It takes very little to turn people into part of the solution, rather than part of the problem. You practically have to work at it to get them to do anything else. But if you make them feel like they’ve been abandoned and are on their own, they’ll do whatever they can to ensure that they and their loved ones survive. You’d do the same.
We return once again to Bradshaw and Slonsky in the freeway-median cooperative:
Flush with the necessities, we offered food and water to passing families and individuals. Many decided to stay and join us. Our encampment grew to 80 or 90 people.
From a woman with a battery powered radio we learned that the media was talking about us. Up in full view on the freeway, every relief and news organizations saw us on their way into the city. Officials were being asked what they were going to do about all those families living up on the freeway? The officials responded they were going to take care of us. Some of us got a sinking feeling. “Taking care of us” had an ominous tone to it.
Unfortunately, our sinking feeling (along with the sinking city) was correct. Just as dusk set in, a Gretna Sheriff showed up, jumped out of his patrol vehicle, aimed his gun at our faces, screaming, “Get off the fucking freeway”. A helicopter arrived and used the wind from its blades to blow away our flimsy structures. As we retreated, the sheriff loaded up his truck with our food and water.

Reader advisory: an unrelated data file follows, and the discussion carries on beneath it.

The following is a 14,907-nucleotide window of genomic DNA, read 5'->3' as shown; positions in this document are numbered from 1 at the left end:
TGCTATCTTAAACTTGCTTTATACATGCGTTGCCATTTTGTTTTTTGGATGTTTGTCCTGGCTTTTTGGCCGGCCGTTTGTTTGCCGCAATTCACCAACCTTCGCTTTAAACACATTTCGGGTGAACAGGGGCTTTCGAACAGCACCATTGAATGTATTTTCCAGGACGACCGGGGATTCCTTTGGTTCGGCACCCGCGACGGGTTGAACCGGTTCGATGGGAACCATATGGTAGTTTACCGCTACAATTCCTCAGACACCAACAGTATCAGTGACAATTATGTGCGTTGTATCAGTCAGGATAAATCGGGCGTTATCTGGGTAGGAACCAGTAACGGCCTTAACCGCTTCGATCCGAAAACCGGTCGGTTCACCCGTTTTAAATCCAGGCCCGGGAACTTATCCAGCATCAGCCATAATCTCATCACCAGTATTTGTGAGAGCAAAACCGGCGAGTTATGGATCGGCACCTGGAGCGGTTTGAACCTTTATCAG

Let’s rehearse the situation: There are no available shelters in New Orleans. Poor pedestrians aren’t being allowed to leave the city. Since they’re stuck in the city, the freeway cooperative people are taking care of each other and organizing the provision of food, water, sanitation, and other basic needs. Nobody is using their chunk of freeway. What possible reason can there be for destroying their encampment and scattering its inhabitants?
As a bonus question, what legitimate use could the sheriff have for water and C-rations, other than to put them into the hands of refugees?
Once again, at gunpoint, we were forced off the freeway. All the law enforcement agencies appeared threatened when we congregated or congealed into groups of 20 or more. In every congregation of “victims” they saw “mob” or “riot”. We felt safety in numbers. Our “we must stay together” was impossible because the agencies would force us into small atomized groups.